Bankruptcy is one of the preferred ways to get your spiraling debts discharged so that you get a clean slate to start your life afresh. Though usually court rulings or judgment are not enough on their own to make a debt not dischargeable, yet sometimes they may make it difficult or impossible in rare cases too. Though a majority of the debts accumulated by a person get discharged during bankruptcy, it is important to note that certain debts cannot be legally written off. Those debts which cannot be discharged are categorized as:
- Non-Dischargeable- The creditor doesn’t object to the discharge of these debts. Some examples of these debts include spousal and child support, income tax, criminal fines, and
- This category includes debts that are potentially non-dischargeable since the creditor can object to their discharge. Timely objection by the creditor can result in non-discharging of the debts. To interrupt the discharging of these debts, you need to file charges for bad behavior against the debtor. Few examples of such debts include those due to misrepresentation or fraud (bounced cheques) or causing willful injury to a person or property (physical assault)
How to lay the foundation for non-discharge of debts in bankruptcy?
It is extremely important for a creditor to prove all required allegations for the establishment of bad behavior to get not dischargeable debts. According to Section 523(a)(2) of Bankruptcy Code, Los Angeles bankruptcy lawyers Recovery Law Group suggests, to prove that a particular debt was obtained by fraud – a creditor needs to attest that the debtor made a demonstration which he/she knew to be false at that particular time; that such demonstration was made with a malicious intent (of deceiving the creditor) and the creditor fell prey to the said demonstration and incurred heavy damage due to the same.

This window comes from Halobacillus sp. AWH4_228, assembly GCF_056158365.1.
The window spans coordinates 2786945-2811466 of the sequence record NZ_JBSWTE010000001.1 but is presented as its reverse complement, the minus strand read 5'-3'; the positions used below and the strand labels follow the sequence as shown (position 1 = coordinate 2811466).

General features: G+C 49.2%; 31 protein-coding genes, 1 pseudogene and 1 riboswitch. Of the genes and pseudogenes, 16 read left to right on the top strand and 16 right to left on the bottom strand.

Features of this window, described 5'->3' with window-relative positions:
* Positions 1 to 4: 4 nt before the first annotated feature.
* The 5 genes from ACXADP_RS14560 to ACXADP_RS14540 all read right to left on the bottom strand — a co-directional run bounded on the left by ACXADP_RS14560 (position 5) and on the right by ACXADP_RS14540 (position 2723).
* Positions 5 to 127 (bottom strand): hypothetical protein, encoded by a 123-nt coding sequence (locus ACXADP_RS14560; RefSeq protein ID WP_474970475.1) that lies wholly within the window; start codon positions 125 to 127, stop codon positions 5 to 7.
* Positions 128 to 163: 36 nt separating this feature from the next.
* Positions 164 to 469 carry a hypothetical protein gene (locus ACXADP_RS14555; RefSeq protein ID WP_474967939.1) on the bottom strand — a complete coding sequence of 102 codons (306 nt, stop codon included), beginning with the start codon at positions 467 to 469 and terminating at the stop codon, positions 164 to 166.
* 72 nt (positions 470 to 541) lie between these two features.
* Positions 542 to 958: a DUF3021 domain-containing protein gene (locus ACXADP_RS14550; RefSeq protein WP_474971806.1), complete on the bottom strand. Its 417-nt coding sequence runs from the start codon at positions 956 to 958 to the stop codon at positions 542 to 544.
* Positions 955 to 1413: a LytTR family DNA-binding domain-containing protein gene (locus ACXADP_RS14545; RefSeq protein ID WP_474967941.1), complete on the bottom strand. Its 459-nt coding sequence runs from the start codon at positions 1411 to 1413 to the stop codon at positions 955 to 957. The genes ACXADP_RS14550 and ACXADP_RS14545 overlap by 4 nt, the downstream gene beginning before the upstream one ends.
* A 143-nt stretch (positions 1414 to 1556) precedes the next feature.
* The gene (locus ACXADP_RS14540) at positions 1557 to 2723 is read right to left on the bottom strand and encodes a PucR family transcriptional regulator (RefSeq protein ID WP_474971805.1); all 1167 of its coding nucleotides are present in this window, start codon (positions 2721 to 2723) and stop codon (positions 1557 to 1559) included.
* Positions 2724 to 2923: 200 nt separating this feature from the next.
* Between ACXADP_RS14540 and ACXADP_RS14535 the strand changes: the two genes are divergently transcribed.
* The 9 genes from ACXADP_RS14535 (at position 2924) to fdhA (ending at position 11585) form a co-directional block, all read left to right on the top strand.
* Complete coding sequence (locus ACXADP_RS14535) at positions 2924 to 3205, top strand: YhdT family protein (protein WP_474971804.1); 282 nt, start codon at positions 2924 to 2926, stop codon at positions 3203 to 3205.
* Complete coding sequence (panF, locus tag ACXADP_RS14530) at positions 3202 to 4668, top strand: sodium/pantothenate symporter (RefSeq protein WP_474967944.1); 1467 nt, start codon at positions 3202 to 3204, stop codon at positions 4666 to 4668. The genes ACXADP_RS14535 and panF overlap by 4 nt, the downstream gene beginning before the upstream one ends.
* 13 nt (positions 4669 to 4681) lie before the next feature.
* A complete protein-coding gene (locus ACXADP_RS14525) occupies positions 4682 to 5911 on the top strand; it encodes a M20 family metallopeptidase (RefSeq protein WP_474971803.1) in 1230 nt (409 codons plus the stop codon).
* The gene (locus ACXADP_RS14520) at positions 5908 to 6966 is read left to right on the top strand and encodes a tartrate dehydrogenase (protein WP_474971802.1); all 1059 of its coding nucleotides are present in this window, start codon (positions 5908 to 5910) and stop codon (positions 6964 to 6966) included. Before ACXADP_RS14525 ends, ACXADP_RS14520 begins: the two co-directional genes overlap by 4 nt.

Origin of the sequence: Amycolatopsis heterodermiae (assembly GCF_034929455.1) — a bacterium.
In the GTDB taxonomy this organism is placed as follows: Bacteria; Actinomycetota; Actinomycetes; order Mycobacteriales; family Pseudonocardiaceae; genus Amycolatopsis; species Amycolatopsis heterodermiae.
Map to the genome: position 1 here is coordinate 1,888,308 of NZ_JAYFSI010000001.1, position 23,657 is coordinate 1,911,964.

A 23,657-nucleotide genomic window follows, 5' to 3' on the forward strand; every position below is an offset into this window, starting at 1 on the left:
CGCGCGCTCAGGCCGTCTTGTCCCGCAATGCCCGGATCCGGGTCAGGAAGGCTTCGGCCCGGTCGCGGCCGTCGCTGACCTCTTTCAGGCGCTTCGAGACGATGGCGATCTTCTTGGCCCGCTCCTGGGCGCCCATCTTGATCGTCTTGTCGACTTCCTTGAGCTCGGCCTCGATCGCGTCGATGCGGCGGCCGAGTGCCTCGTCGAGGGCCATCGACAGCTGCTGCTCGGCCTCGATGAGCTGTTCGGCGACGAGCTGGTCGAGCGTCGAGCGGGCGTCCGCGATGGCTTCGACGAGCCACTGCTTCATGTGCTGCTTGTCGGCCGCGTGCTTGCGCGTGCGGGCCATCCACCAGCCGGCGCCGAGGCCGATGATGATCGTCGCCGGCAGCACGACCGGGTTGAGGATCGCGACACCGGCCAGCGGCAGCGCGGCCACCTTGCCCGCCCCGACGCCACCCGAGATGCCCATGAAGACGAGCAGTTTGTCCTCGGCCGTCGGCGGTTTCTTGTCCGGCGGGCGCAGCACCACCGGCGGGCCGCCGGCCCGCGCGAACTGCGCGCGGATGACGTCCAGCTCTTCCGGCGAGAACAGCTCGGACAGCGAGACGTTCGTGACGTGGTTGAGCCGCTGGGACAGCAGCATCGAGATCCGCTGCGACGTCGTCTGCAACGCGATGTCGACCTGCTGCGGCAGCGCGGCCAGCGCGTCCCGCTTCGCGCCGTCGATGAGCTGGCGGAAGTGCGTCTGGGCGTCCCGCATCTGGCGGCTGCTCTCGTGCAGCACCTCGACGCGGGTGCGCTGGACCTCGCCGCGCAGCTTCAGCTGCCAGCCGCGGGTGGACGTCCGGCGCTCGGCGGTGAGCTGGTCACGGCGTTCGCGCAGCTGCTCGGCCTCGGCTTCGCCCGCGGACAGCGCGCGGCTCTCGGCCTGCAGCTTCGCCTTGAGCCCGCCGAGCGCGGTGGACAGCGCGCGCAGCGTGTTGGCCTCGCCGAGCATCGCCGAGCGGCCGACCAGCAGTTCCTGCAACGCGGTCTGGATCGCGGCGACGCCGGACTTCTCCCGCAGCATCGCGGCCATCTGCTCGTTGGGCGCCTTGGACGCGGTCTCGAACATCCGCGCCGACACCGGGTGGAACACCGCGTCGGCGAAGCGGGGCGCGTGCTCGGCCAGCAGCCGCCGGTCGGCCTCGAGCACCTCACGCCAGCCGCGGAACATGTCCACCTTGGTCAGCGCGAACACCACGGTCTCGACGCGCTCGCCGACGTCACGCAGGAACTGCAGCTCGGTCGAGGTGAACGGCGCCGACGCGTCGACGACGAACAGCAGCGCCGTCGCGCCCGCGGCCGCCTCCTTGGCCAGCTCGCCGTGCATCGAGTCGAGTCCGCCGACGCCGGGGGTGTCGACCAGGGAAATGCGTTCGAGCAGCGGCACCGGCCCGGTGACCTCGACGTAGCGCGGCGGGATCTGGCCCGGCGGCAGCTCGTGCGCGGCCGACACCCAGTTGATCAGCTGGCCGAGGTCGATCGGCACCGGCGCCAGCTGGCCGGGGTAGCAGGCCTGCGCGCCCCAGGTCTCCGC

All of these points need to be proved during the trial in bankruptcy court. However, if the same was previously done in a state court lawsuit, with a judgment obtained against the debtor, the job will be very easy for the creditor. If a state court judgment is entered against the debtor, the chances of getting the debt discharge may diminish.
Can debts be discharged even after unfavorable judgment?
Just because a debt has turned into a judgment is no way to guarantee whether they will be discharged or not. If a particular debt can be discharged before the entry of judgment, then it can be done after judgment too. Bankruptcy discharge can be effectively used to not just wipe out the debt but also the judgment. Sometimes a judgment can turn into a lien on your real estate and other properties. When the creditor registers a lien against your home or other property, options are available to get rid of the lien. However, if a judgment has changed into a judgment lien attached to your property, things can get a bit tricky.
As per Section 524 of Bankruptcy Code, if a creditor does not wish the debtor’s debts to be discharged or the judgment voided, they should timely object to discharging of debts. To object to the debts, the creditor must have timely information of the filing of the bankruptcy case by the debtor and file his concerns within the specific short timeframe. Consult with bankruptcy attorneys at 888-297-6023 to send appropriate notice to the creditors and find out the timeframe of creditors deadline in your particular case.